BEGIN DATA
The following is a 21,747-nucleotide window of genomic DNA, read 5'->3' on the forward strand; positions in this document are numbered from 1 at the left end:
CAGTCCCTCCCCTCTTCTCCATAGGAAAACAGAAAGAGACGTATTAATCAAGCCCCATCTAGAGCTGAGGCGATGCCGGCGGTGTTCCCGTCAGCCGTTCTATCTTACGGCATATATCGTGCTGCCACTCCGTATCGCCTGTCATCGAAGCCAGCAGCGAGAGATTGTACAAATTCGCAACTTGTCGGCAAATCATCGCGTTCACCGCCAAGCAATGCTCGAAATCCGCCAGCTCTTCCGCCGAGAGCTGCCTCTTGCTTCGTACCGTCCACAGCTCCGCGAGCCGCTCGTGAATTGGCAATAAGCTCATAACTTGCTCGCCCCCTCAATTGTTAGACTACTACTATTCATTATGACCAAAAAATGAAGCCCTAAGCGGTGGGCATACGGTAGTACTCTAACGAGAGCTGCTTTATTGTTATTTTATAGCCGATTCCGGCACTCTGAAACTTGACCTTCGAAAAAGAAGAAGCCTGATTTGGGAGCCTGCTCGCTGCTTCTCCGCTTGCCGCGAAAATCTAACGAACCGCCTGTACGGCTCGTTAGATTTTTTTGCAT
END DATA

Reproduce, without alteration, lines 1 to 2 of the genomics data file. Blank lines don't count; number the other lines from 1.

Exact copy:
The following is a 21,747-nucleotide window of genomic DNA, read 5'->3' on the forward strand; positions in this document are numbered from 1 at the left end:
CAGTCCCTCCCCTCTTCTCCATAGGAAAACAGAAAGAGACGTATTAATCAAGCCCCATCTAGAGCTGAGGCGATGCCGGCGGTGTTCCCGTCAGCCGTTCTATCTTACGGCATATATCGTGCTGCCACTCCGTATCGCCTGTCATCGAAGCCAGCAGCGAGAGATTGTACAAATTCGCAACTTGTCGGCAAATCATCGCGTTCACCGCCAAGCAATGCTCGAAATCCGCCAGCTCTTCCGCCGAGAGCTGCCTCTTGCTTCGTACCGTCCACAGCTCCGCGAGCCGCTCGTGAATTGGCAATAAGCTCATAACTTGCTCGCCCCCTCAATTGTTAGACTACTACTATTCATTATGACCAAAAAATGAAGCCCTAAGCGGTGGGCATACGGTAGTACTCTAACGAGAGCTGCTTTATTGTTATTTTATAGCCGATTCCGGCACTCTGAAACTTGACCTTCGAAAAAGAAGAAGCCTGATTTGGGAGCCTGCTCGCTGCTTCTCCGCTTGCCGCGAAAATCTAACGAACCGCCTGTACGGCTCGTTAGATTTTTTTGCAT